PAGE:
Generally, when we travel we try to find the most economical way to arrive at our destination. That usually means booking our own air rather letting a travel agent or tour operator do it. We made an exception to that rule recently after signing up for a cruise leaving from Fort Lauderdale, Florida.
When sailing from an East coast port, many people arrive the night before—a good plan since air travel can be uncertain, and the change from Central or Pacific time doesn’t allow for delays. But this time we decided to try flying in the day of departure. Knowing that choice could be risky, we opted to book our air through the cruise line—a hedge against unexpected problems.
Princess Cruises has a new program that is more flexible for choosing flights than previously, with costs only slightly above tickets found on consolidators. That’s a program we were thankful for when we learned upon arrival at the Austin Airport that our original flight had just been canceled.
|Ships leaving Fort Lauderdale|
Photo by Larry Burmeier
Instead of arriving in Fort Lauderdale at 2:30 p.m. for a 5:00 p.m. sailing, we were booked on an alternate flight scheduled to arrive at 4:30. Even if it was on time, we still had to claim our luggage and get from the airport to the dock (a 20 minute taxi ride), check in, and board the ship before departure time. All during the flight we were mentally formulating alternate plans to get to Antigua, our first port, in case we missed the ship.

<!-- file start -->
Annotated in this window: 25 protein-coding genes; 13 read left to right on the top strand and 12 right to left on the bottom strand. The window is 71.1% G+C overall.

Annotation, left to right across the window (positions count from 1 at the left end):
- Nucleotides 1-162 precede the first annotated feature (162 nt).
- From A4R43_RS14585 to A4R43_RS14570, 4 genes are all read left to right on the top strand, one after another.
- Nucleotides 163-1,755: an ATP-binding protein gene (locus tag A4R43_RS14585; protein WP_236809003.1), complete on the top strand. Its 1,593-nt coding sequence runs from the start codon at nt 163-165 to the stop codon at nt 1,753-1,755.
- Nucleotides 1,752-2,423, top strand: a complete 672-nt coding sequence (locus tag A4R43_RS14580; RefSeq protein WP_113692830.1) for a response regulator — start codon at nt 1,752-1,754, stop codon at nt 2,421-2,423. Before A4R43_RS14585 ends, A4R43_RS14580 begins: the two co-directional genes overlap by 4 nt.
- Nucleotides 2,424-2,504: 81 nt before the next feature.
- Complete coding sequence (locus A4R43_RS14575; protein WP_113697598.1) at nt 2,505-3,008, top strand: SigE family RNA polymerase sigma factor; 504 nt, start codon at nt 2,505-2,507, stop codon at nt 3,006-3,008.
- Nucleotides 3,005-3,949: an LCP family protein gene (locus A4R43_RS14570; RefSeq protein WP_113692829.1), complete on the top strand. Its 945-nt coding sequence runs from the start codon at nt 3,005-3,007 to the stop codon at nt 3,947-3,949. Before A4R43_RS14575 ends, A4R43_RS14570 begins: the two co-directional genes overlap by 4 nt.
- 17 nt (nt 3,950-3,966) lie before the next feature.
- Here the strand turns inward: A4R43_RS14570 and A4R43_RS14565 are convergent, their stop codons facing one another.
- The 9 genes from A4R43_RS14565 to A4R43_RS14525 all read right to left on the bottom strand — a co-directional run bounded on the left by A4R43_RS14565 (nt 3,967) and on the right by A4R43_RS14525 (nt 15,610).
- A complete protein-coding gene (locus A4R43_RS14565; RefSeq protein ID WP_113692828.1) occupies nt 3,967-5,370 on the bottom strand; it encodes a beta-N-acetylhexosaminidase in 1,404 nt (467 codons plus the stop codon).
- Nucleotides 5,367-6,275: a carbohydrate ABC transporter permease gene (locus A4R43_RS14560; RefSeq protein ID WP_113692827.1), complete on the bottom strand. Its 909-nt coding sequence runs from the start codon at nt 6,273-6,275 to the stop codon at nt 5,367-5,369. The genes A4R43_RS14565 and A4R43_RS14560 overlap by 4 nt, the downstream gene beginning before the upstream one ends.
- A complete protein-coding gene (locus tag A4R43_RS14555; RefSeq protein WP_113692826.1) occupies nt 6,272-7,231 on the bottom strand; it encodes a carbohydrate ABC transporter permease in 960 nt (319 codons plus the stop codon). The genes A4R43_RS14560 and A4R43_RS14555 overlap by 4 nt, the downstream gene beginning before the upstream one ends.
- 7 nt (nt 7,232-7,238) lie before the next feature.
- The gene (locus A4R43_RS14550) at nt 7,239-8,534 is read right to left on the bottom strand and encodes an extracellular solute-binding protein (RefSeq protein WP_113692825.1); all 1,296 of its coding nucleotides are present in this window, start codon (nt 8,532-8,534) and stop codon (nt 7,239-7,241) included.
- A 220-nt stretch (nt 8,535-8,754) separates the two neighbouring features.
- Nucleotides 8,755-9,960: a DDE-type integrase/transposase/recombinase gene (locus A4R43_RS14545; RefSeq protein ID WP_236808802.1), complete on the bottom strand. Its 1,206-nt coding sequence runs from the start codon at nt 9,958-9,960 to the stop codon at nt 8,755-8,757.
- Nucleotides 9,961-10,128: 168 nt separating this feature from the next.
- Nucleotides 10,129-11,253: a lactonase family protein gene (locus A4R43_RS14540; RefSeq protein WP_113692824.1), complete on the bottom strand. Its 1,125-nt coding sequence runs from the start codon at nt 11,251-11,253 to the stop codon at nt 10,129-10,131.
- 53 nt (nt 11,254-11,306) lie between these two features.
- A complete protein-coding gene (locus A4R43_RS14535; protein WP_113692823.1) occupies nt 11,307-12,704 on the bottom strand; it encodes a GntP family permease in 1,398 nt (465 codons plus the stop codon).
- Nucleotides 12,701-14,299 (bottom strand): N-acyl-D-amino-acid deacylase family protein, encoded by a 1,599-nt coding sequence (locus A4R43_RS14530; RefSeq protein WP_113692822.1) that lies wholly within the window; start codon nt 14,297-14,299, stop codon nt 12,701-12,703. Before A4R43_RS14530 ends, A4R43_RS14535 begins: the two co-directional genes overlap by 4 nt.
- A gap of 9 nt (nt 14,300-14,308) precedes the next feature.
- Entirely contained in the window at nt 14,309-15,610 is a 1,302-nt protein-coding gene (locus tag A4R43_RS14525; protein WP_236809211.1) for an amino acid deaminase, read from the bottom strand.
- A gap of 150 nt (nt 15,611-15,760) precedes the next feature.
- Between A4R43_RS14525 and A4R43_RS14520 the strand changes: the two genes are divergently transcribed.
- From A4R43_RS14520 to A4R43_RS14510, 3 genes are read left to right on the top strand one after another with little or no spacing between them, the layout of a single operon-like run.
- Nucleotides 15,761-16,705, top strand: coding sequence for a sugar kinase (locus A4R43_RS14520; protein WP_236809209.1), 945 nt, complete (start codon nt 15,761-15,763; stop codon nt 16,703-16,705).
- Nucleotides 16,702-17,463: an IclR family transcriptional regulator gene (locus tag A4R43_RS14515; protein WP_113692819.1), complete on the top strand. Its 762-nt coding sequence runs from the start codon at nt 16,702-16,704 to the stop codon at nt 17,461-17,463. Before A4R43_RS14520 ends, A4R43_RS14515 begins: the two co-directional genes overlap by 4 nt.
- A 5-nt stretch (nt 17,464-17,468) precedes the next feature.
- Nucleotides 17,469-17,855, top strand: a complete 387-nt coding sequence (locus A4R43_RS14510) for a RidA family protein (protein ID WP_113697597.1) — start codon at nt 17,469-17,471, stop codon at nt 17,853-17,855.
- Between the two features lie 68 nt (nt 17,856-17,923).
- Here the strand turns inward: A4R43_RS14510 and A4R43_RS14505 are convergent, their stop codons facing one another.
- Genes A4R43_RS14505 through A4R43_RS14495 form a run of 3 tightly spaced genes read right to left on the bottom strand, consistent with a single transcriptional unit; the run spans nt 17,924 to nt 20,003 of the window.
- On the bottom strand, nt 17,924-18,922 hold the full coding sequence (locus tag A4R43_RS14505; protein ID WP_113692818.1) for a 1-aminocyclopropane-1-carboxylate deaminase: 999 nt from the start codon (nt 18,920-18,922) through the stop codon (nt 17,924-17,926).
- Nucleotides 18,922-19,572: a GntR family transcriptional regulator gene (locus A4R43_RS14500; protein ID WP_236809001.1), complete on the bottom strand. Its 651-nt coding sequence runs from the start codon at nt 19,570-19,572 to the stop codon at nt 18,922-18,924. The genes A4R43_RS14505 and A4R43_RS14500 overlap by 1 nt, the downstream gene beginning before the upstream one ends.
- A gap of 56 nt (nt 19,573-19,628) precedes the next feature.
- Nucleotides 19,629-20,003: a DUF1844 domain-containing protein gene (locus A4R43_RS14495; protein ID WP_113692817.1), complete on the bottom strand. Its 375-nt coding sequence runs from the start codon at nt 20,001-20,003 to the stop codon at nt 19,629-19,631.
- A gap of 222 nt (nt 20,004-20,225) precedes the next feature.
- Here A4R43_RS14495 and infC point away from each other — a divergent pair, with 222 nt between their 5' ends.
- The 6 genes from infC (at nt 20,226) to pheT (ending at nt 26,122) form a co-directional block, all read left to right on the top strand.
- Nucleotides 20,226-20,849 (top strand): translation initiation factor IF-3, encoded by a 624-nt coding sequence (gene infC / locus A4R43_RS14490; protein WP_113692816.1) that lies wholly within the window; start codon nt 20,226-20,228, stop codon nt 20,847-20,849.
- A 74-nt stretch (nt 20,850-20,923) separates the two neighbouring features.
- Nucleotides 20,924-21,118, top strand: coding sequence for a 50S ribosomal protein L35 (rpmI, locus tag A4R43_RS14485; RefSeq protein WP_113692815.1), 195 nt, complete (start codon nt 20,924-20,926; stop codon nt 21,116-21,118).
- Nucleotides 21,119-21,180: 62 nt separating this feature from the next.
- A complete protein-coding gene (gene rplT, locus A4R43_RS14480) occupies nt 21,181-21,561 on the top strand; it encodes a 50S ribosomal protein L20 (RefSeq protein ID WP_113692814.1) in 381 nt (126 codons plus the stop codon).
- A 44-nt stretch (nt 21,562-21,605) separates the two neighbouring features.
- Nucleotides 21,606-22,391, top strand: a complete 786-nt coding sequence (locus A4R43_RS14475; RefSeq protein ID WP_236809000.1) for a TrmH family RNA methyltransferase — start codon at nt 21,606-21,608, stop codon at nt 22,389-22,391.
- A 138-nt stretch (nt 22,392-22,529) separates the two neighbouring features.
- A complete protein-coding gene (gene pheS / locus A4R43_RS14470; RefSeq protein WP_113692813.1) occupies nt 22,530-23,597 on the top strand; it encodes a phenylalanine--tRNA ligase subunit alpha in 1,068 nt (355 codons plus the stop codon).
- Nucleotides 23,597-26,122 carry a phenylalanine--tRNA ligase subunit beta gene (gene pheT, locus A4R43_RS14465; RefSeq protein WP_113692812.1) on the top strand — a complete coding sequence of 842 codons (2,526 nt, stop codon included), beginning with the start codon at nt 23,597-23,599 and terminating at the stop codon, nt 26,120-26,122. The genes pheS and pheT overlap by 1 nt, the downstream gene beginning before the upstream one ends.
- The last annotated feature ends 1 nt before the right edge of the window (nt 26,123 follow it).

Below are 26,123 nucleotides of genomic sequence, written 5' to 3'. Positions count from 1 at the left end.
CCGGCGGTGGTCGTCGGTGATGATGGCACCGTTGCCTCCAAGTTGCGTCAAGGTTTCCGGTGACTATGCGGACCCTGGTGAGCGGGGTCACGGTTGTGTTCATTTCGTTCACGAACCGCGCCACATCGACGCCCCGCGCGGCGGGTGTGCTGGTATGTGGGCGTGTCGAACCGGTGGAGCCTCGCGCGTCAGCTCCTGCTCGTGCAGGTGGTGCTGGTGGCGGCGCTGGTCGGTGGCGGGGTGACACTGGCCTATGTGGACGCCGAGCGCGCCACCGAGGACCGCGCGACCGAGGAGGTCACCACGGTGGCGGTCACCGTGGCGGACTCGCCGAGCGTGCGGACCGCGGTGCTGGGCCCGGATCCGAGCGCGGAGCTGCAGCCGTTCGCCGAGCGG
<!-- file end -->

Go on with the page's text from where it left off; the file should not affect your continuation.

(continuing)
But here’s how it played out: A strong tailwind pushed us along in the air, so that the plane arrived 25 minutes early—a stroke of luck. I called Princess immediately when the plane was on the ground, and they assured us a representative was waiting at baggage claim and a bus would transport us quickly to the dock where check in would be expedited. Because the cruise line facilitated the process, we stepped onto the ship just before 5:00.
Had we missed the ship, the insurance we purchased would have covered expenses such as a hotel in Fort Lauderdale and flight to Antigua, but we would have traded two relaxing sea days for a hectic race to the island. As it turned out, that wasn’t necessary, but it reaffirmed why we always buy trip insurance. The best scenario, as with home or auto insurance, is to never need it—but we believe it’s important to have it just in case. (I’ve only had to make a claim once, for a camera that was stolen in Africa, and the insurance completely covered costs of camera, battery, and photo card).
As the saying goes, all’s well that ends well. We had a fabulous 10-day cruise in the Eastern Caribbean, with stops at six islands. But we’ll continue to plan for unforeseen situations that can happen any time you travel.